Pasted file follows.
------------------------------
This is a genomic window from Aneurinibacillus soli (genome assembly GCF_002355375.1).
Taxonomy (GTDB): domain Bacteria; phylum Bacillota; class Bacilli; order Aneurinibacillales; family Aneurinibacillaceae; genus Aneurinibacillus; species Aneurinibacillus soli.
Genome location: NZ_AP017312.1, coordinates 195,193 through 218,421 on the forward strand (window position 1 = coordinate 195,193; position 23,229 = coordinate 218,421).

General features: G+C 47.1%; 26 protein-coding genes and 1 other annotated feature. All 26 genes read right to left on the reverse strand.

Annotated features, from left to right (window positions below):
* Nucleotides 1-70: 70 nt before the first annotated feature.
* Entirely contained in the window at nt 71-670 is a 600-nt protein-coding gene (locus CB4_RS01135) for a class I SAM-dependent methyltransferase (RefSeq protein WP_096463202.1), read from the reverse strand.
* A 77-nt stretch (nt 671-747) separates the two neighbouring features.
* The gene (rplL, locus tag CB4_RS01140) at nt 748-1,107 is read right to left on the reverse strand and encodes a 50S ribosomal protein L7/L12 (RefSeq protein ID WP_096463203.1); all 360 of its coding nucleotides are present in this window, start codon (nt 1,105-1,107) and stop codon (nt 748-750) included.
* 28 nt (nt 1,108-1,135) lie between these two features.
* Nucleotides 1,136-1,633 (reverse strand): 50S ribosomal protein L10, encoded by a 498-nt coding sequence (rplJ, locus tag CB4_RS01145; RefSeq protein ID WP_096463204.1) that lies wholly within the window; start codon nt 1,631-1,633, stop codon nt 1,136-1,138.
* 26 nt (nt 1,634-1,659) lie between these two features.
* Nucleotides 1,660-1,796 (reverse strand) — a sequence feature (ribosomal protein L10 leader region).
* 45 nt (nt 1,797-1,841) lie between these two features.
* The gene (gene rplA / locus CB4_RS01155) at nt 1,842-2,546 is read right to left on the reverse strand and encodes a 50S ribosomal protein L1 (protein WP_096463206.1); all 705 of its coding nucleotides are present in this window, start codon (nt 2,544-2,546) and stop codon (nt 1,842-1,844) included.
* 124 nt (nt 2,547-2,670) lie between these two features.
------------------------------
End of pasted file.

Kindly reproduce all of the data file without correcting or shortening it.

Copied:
This is a genomic window from Aneurinibacillus soli (genome assembly GCF_002355375.1).
Taxonomy (GTDB): domain Bacteria; phylum Bacillota; class Bacilli; order Aneurinibacillales; family Aneurinibacillaceae; genus Aneurinibacillus; species Aneurinibacillus soli.
Genome location: NZ_AP017312.1, coordinates 195,193 through 218,421 on the forward strand (window position 1 = coordinate 195,193; position 23,229 = coordinate 218,421).

General features: G+C 47.1%; 26 protein-coding genes and 1 other annotated feature. All 26 genes read right to left on the reverse strand.

Annotated features, from left to right (window positions below):
* Nucleotides 1-70: 70 nt before the first annotated feature.
* Entirely contained in the window at nt 71-670 is a 600-nt protein-coding gene (locus CB4_RS01135) for a class I SAM-dependent methyltransferase (RefSeq protein WP_096463202.1), read from the reverse strand.
* A 77-nt stretch (nt 671-747) separates the two neighbouring features.
* The gene (rplL, locus tag CB4_RS01140) at nt 748-1,107 is read right to left on the reverse strand and encodes a 50S ribosomal protein L7/L12 (RefSeq protein ID WP_096463203.1); all 360 of its coding nucleotides are present in this window, start codon (nt 1,105-1,107) and stop codon (nt 748-750) included.
* 28 nt (nt 1,108-1,135) lie between these two features.
* Nucleotides 1,136-1,633 (reverse strand): 50S ribosomal protein L10, encoded by a 498-nt coding sequence (rplJ, locus tag CB4_RS01145; RefSeq protein ID WP_096463204.1) that lies wholly within the window; start codon nt 1,631-1,633, stop codon nt 1,136-1,138.
* 26 nt (nt 1,634-1,659) lie between these two features.
* Nucleotides 1,660-1,796 (reverse strand) — a sequence feature (ribosomal protein L10 leader region).
* 45 nt (nt 1,797-1,841) lie between these two features.
* The gene (gene rplA / locus CB4_RS01155) at nt 1,842-2,546 is read right to left on the reverse strand and encodes a 50S ribosomal protein L1 (protein WP_096463206.1); all 705 of its coding nucleotides are present in this window, start codon (nt 2,544-2,546) and stop codon (nt 1,842-1,844) included.
* 124 nt (nt 2,547-2,670) lie between these two features.